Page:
LUBBOCK, TX (KCBD) - Over 80 percent of the $80 million bond election is for academic classrooms. The superintendent of Lubbock Cooper Independent School district says new construction is needed to keep up with all the students.
Superintendent Pat Henderson says he cannot believe the growth of the district. "We're not the just fastest growing school district in West Texas, we are now one of the fastest growing in the entire state averaging 8.7% increase in students per year. It's just absolutely amazing," he said.
Henderson says Cooper ISD has gained 700 students since the last bond election in 2006, but another bond election is needed to keep up with the growth. "The cornerstone of the project is the second middle school. We have one middle school at the present time, we have three elementary schools feeding that middle school and it's full they have close to 700 students. That's the bulk of the bond issue," he said.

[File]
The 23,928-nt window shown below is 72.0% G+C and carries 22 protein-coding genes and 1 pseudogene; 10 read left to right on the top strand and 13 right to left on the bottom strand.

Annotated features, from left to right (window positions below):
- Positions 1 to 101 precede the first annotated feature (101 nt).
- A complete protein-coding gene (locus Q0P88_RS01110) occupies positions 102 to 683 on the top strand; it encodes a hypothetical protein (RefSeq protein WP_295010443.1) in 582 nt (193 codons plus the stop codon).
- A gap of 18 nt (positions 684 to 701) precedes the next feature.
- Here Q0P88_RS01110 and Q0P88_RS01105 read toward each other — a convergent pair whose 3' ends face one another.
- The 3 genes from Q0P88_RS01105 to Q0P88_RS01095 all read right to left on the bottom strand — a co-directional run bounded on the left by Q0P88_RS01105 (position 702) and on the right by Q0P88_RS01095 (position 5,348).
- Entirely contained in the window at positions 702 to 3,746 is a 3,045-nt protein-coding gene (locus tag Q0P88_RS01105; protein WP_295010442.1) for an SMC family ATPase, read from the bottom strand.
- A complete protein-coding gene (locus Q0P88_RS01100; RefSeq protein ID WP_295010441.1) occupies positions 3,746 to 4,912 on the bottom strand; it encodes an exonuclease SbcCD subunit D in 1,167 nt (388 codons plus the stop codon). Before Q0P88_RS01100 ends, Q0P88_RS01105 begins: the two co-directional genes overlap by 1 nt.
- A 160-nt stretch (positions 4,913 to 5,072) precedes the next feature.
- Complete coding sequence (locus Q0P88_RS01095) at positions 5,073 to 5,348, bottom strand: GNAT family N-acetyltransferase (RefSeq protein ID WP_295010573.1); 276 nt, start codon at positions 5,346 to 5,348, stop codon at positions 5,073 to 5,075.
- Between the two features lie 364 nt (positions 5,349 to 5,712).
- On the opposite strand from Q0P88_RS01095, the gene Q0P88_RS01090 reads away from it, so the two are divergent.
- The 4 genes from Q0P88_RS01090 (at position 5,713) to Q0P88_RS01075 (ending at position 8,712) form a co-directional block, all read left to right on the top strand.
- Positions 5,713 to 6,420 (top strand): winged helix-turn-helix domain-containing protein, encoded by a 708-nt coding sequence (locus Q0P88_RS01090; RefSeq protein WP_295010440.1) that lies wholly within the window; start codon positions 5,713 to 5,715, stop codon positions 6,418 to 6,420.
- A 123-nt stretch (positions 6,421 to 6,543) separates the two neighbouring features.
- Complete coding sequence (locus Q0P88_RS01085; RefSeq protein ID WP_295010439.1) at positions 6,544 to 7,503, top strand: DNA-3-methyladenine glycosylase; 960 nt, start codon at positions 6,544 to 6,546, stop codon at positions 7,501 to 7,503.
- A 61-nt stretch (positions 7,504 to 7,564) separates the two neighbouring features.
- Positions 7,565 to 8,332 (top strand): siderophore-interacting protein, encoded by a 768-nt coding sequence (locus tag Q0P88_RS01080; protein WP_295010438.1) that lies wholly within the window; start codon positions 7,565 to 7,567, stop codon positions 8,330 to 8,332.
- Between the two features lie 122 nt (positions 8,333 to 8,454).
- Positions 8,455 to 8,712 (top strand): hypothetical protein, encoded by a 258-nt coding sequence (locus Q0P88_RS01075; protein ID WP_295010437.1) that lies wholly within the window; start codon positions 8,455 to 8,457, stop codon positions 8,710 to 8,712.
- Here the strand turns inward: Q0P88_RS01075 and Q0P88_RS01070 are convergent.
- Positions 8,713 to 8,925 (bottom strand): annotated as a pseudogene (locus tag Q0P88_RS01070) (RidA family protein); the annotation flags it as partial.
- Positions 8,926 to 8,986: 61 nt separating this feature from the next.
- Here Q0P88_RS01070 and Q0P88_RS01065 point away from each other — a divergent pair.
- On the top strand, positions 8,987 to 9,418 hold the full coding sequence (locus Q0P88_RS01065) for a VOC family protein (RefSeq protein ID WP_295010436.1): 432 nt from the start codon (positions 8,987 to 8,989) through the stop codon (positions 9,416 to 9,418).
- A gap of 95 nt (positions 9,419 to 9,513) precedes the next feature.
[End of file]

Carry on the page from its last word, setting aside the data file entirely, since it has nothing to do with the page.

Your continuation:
Other projects being considered are a new elementary school, new football stadium, and a new softball and baseball complex. "Right now the estimate is $80 million. There is a cap on where you can go with your INS which is the part of your tax rate where you pay down debt, so that's the most we can go. We are estimating it to be around a $0.25 tax increase per hundred dollars of value," said Henderson.
But what about those residents who don't have children in the school district, why should their tax rate increase? "They say "why do I have to pay more taxes for buildings or football stadiums or even support the schools in general?" and the way that we answer that is a good quality education for a youngster these days benefits the entire community," said Henderson.
According to the Lubbock Central Appraisal District those over 65 can have their taxes frozen, so they wouldn't be affected by any increases.
If you live in the Cooper school district and still have questions about the upcoming bond election there is a public hearing on Monday. It is at the Lubbock Cooper Performing Arts center at 6:30 p.m. Before the hearing there will be a ribbon cutting for the performing arts center at 6 p.m.
The Cooper bond election and expanded alcohol sales aren't the only issues on the May 9th ballot. Among other issues that will show up on the ballot are:
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